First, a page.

10 things I have learned whilst formatting a book in MS Word

  1. Apparently, if you’re going to be making changes to your book after formatting, MS Word is your best choice as it’s easier to edit content. That, and InDesign is just scary if you don’t know how to use it at all, really – so what hope would one have when it comes to formatting a whole novel?
  2. You’ll probably start with a font size which will make your book seem shorter. But then you’ll change the page size, line spacing and margins, and suddenly your book will seem longer. Much longer. Not good if you’re self publishing and more pages=less profit.
  3. It is surprising how bookish your book will look with only the things mentioned in (2) formatted. Because yes, surprisingly, there is more. Once you do get to the ‘more’ part, MS Word will start to seem like a living, thinking thing that does illogical things just to annoy you. This sense of working with a living, thinking thing will not deter you from insulting it frequently with all kinds of profanities, however, and you will feel no guilt in doing so.
  4. If you’re a first time self-publisher and have no experience in publishing, well, anything, you’ll inevitably have to refer to other (more traditionally published) novels to figure out what yours should look like. This is useful, and you should do it. Pick one book you like the look of and use it as a point of reference. Preferably something from your genre. After all, you don’t want your crime-thriller looking like erotic fiction (though if it’s all about tension anyway, what’s really the difference?).
  5. Referring back to point (3). You will format, you will think you are done, and then you will notice something that isn’t as it should be. For example, paragraphs breaking on the next page, thus giving you uneven line-to-page frequency. (Tip: if you have this problem, uncheck window/orphan control in format/paragraph for the whole document to fill your pages completely with lots of lovely prose). There will be other things, but at least you will feel accomplished when you fix them.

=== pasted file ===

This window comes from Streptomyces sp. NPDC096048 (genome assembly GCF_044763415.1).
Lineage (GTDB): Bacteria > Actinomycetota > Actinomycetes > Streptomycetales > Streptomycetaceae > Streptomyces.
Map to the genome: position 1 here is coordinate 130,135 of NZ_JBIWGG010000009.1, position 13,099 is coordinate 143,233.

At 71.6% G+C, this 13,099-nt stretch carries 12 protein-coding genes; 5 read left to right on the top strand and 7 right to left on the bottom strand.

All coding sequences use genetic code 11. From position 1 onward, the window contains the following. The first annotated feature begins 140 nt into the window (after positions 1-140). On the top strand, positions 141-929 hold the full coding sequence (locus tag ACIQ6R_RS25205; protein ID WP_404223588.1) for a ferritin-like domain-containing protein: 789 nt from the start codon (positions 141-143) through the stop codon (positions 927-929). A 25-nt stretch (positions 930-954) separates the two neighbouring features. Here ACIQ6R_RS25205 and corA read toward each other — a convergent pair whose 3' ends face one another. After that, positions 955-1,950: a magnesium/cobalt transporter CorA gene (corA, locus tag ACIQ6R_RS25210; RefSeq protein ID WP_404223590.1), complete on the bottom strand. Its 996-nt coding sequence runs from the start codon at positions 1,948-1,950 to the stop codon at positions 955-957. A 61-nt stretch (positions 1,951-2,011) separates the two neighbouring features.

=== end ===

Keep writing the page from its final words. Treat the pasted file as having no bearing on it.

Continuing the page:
6. Even if you do the above and check off window/orphan control, if you have inserted chapter dividers that look fancy, this will knock off your layout on your lovely new-chapter pages. Still trying to figure out how to fix that one without simply changing the font size of the empty line above said fancy chapter dividers (because, somehow, that seems crude).
  7. Headers and footers are important – format them well! Choose ‘different odd/even pages’ and make sure you mirror your margins through format/document. This does something else to make it look more bookish. From looking at various books I have determined that authors usually have their name on the even page and the title of the book on the odd page.
  8. Inserting Section Breaks is an absolute nightmare. Seriously, first you figure out that you’re supposed to inset a Section Break relative to whether it’s an odd page or an even page, then you figure out how to get the page numbers to start at ‘1’ on the fourth actual page, and then you realise through exporting to PDF that each new Section Break has skipped a page number and thus created a ‘phantom page’ with nothing on it before every chapter in your document. Huzzah.